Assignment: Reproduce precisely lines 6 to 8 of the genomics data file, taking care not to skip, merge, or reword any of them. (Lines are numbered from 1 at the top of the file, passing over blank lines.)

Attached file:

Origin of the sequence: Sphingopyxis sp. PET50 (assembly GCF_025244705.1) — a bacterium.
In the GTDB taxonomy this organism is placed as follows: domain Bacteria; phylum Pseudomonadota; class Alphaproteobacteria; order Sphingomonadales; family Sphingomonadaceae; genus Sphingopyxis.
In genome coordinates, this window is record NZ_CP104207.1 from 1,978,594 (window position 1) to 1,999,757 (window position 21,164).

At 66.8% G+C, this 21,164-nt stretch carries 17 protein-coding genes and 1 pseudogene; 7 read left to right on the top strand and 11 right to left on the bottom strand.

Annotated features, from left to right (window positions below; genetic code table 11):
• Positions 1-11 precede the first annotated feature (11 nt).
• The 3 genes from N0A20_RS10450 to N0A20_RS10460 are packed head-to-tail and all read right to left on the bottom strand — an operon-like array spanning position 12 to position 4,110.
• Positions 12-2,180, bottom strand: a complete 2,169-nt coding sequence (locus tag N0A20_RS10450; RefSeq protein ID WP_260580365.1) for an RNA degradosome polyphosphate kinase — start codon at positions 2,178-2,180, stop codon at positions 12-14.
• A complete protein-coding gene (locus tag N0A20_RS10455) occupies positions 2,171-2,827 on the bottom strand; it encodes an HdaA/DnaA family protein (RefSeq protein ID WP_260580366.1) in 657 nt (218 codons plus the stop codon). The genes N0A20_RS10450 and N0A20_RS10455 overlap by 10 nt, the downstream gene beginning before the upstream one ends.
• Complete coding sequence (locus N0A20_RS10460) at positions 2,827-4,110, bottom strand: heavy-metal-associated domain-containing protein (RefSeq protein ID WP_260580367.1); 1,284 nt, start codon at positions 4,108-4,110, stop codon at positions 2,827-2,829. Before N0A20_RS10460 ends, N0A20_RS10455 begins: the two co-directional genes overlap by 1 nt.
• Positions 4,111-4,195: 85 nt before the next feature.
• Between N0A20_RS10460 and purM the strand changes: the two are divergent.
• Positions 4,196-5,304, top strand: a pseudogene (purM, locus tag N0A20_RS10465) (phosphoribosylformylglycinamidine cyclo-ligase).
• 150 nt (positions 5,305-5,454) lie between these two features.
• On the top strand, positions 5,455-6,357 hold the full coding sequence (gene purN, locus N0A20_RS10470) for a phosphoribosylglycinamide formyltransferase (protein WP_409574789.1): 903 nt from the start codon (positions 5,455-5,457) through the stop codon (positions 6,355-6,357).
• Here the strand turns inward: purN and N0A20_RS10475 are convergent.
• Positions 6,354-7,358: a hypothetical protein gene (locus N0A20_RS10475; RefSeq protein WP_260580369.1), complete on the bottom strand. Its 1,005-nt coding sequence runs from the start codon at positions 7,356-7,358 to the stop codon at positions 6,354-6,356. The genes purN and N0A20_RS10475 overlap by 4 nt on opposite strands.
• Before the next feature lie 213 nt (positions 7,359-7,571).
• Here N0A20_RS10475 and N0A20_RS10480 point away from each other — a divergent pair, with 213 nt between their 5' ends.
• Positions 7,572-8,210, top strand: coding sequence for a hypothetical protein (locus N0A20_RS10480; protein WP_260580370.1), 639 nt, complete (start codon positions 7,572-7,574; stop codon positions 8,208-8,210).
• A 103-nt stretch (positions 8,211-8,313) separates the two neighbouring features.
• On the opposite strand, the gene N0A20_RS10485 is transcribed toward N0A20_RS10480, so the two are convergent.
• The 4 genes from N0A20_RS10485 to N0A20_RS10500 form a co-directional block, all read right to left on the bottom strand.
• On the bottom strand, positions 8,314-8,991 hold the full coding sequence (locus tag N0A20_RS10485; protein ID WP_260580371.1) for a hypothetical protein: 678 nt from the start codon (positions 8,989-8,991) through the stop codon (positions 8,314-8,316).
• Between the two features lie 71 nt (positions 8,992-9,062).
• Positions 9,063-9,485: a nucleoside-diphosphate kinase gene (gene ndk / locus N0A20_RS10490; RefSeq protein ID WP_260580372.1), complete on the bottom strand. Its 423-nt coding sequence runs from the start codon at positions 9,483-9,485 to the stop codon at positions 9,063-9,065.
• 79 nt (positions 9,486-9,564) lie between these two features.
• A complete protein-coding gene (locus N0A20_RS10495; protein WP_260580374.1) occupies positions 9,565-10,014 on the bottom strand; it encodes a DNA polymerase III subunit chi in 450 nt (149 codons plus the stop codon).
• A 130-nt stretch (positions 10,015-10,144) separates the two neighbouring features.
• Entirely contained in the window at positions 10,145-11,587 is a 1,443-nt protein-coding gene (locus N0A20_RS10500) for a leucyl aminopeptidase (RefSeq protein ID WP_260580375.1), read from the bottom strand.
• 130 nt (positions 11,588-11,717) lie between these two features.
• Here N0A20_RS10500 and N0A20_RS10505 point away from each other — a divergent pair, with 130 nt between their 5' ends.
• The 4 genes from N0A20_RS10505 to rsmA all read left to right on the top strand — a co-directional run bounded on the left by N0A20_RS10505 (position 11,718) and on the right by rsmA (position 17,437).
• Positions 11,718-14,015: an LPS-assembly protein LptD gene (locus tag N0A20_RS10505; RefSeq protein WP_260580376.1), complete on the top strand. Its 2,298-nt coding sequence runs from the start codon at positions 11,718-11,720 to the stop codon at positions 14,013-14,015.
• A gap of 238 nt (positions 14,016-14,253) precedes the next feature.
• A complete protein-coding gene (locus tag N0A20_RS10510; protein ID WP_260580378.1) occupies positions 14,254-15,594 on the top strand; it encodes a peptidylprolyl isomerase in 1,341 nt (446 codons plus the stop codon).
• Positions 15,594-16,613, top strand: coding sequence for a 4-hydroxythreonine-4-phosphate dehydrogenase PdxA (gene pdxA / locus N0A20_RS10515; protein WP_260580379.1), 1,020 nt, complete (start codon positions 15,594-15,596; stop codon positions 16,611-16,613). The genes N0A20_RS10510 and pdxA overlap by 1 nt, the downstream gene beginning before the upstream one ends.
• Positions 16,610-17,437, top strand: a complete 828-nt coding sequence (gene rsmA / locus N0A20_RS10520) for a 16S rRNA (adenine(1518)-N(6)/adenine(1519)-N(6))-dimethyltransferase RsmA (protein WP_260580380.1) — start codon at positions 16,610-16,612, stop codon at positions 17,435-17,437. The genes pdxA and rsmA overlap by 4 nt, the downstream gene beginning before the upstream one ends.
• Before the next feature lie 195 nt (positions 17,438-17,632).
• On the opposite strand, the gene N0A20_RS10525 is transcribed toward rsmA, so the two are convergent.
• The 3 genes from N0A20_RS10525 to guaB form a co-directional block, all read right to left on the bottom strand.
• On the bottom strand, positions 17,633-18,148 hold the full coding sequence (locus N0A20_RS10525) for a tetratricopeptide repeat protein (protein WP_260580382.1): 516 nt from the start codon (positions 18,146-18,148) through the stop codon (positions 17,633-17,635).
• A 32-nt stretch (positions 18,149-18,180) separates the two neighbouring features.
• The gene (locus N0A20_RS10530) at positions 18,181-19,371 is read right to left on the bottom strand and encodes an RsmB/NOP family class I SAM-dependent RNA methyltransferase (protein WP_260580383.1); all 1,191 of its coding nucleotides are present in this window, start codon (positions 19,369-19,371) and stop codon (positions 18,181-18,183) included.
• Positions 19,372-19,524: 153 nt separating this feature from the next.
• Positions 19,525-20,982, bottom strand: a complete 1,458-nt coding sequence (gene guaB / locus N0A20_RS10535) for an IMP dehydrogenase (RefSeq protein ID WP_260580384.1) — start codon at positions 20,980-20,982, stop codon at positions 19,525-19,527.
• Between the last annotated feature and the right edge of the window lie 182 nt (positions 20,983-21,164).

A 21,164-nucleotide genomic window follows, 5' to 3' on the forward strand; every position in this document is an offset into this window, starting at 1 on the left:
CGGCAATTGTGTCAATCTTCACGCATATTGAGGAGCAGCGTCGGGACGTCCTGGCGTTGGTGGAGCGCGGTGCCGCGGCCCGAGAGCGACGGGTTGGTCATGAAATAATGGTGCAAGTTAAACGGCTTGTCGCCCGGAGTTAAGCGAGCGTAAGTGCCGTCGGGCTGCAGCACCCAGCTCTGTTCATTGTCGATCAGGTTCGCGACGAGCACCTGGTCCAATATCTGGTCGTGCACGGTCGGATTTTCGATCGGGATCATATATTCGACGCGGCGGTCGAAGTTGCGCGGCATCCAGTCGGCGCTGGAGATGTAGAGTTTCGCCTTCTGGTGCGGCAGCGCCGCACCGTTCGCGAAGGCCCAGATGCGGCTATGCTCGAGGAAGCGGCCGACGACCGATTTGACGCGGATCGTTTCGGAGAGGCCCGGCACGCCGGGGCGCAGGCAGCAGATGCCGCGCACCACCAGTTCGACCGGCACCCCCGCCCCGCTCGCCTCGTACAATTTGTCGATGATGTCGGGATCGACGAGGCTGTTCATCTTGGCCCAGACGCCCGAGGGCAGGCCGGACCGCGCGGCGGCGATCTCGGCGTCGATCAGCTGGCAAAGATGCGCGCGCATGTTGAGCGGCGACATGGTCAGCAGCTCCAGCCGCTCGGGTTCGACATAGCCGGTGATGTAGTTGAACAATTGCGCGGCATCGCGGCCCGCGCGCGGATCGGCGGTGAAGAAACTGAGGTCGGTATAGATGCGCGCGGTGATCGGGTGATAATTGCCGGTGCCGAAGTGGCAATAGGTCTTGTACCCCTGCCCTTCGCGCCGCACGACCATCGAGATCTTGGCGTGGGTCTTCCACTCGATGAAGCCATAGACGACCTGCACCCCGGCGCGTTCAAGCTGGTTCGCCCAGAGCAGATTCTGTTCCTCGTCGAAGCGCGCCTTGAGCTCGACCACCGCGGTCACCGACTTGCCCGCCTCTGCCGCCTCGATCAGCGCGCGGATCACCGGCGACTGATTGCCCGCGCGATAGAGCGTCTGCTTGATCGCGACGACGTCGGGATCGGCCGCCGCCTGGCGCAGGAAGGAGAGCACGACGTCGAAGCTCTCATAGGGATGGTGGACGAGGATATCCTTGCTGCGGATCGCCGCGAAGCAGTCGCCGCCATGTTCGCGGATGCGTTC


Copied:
• Positions 1-11 precede the first annotated feature (11 nt).
• The 3 genes from N0A20_RS10450 to N0A20_RS10460 are packed head-to-tail and all read right to left on the bottom strand — an operon-like array spanning position 12 to position 4,110.
• Positions 12-2,180, bottom strand: a complete 2,169-nt coding sequence (locus tag N0A20_RS10450; RefSeq protein ID WP_260580365.1) for an RNA degradosome polyphosphate kinase — start codon at positions 2,178-2,180, stop codon at positions 12-14.